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Allianz wants to increase dividend significantly

A sign with the inscription "Allianz" can be seen at one of the insurance company's locations. / Photo: Sven Hoppe/dpa/Archive image
A sign with the inscription "Allianz" can be seen at one of the insurance company's locations. / Photo: Sven Hoppe/dpa/Archive image

Allianz CEO Oliver Bäte wants to spread good news for investors - but the stock market had obviously hoped for more and reacted with disappointment.

Germany's largest insurance group Allianz reports record profits despite a weak economy in many parts of the world. The operating result rose by 6.7 percent to 14.7 billion euros last year, as the Munich-based Dax group announced on Friday. Price increases, with which Allianz passed on the costs of inflation to its customers, played a significant role in this. The profit attributable to shareholders even increased by a third to 8.5 billion euros. Accordingly, Allianz intends to increase this year's dividend by 21 percent to 13.80 euros per share.

CEO Oliver Bäte spoke of a "very, very successful year" and said that the Group had by far the strongest brand in the industry. The development of the share price is one of the Management Board's priorities. In addition to the dividend increase, Bäte had a second message that should please the financial market: in future, the Group, which employs a good 150,000 people worldwide, intends to regularly pay out 60 percent of its profits - instead of half as before. Nevertheless, the stock market reacted with disappointment: Allianz shares fell sharply in Frankfurt by lunchtime, although the DAX as a whole rose. Allianz shares had risen sharply over the past twelve months.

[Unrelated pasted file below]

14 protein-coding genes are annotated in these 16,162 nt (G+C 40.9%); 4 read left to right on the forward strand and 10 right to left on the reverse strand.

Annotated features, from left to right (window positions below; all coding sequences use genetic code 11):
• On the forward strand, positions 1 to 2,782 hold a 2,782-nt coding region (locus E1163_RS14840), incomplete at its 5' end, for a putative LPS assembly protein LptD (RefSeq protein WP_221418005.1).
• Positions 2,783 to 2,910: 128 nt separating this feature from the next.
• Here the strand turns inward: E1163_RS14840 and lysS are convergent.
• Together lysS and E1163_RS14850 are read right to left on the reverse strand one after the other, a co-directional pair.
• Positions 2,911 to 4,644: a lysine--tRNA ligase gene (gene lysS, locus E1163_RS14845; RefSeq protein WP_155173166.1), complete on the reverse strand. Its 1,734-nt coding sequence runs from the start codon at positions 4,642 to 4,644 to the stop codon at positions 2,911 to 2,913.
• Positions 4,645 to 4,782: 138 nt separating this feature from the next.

The forecast for this year is rather cautious: Bäte and the new CFO Claire-Marie Coste-Lepoutre held out the prospect of 14.8 billion euros in operating profit, with the usual range of plus or minus one billion. Although the mean value would hardly be more than last year, the Board of Management is aiming for the upper half: "That leaves plenty of scope for overachievement," said Coste-Lepoutre.

Bäte emphasized that all "three cylinders" of the Allianz business had performed well: property and casualty insurance, life and private health insurance and asset management. The property and casualty division increased its result by a comparatively modest 1.6 percent to 1.6 billion euros. This was partly due to inflation, which drove repair costs for cars and buildings to new heights.

Motor vehicle insurance in particular is currently more of a nuisance than a joy for many insurers: "In car insurance, we had absurd price increases for spare parts and repair costs. We have some garages that charge 300 euros per hour to repair an electric car," Bäte complained. "That's what's really driving prices, not insurers' profits." In many European markets, motor insurance is making losses.

The record result was largely due to the life/health division, which alone increased its operating result from 4.2 billion to 5.2 billion euros. Apart from the insurance business, Allianz is also one of the world's largest asset managers: at the end of 2023, the Group had invested a total of 2.2 trillion euros of third-party and own funds. Although this was slightly more than a year earlier, operating profit fell from 3.2 billion to 3.1 billion. This was due to exchange rate effects. The weaker dollar also dampened the financial investment results of other groups.

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